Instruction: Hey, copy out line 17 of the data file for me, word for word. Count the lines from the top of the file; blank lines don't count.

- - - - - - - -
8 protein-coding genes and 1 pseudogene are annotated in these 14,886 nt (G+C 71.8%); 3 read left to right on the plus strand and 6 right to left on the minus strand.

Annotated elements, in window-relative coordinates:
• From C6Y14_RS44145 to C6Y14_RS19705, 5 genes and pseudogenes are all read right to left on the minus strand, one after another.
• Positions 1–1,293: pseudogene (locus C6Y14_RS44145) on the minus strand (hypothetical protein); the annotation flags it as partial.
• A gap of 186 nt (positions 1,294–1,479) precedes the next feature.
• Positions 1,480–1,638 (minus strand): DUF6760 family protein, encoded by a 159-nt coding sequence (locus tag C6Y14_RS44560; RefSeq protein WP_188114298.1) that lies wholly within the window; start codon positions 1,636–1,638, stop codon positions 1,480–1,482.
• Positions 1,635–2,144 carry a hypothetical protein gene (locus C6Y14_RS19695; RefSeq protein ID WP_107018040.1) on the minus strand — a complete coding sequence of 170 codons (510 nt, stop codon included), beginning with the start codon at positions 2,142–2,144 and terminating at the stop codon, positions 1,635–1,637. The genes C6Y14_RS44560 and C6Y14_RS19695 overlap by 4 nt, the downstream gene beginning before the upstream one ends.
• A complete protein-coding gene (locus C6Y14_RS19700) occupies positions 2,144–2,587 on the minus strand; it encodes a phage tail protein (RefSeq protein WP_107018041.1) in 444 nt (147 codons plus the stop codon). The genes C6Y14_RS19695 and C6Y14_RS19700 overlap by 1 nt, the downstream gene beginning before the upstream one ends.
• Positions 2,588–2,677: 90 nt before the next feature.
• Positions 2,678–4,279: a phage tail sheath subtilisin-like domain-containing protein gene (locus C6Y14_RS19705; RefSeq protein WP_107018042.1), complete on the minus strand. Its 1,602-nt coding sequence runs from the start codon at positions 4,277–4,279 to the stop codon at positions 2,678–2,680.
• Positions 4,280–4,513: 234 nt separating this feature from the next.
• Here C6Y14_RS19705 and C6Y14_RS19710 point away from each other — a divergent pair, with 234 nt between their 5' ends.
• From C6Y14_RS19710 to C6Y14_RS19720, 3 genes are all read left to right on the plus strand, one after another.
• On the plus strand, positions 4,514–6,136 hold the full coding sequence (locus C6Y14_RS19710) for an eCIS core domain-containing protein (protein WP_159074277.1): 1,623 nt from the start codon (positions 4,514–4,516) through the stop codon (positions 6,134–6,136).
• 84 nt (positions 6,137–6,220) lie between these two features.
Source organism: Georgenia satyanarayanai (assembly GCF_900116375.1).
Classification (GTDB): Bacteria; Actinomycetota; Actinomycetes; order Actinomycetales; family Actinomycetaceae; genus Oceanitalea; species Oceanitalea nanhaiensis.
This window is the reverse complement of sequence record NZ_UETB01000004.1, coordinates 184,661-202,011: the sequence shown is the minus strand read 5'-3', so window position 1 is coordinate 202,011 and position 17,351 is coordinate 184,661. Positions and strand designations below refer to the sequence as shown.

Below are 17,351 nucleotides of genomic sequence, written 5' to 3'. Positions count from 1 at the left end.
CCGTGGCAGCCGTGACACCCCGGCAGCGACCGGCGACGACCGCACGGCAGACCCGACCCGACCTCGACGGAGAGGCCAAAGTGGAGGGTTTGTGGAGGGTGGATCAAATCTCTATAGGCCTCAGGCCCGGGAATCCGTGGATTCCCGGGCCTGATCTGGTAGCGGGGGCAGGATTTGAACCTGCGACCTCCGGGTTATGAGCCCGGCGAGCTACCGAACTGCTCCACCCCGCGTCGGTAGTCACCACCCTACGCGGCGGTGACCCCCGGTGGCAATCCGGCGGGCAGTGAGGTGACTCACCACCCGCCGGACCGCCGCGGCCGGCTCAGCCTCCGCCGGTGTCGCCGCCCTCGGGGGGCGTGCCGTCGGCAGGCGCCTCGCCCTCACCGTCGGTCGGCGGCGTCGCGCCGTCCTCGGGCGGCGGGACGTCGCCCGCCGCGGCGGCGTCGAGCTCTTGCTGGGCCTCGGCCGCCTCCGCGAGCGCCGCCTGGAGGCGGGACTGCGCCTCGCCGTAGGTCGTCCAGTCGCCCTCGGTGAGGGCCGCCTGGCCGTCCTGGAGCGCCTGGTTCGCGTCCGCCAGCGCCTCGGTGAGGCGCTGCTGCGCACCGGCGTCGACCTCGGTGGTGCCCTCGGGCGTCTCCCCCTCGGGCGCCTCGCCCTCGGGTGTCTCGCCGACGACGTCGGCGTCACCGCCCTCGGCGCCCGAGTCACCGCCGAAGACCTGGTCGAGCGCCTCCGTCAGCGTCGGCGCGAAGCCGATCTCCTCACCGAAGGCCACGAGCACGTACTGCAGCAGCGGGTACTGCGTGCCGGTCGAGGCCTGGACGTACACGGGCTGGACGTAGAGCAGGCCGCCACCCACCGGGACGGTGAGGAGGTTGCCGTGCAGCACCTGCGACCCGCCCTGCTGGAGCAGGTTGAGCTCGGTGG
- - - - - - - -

Classification (GTDB): Bacteria; Actinomycetota; Actinomycetes; order Actinomycetales; family Actinomycetaceae; genus Oceanitalea; species Oceanitalea nanhaiensis.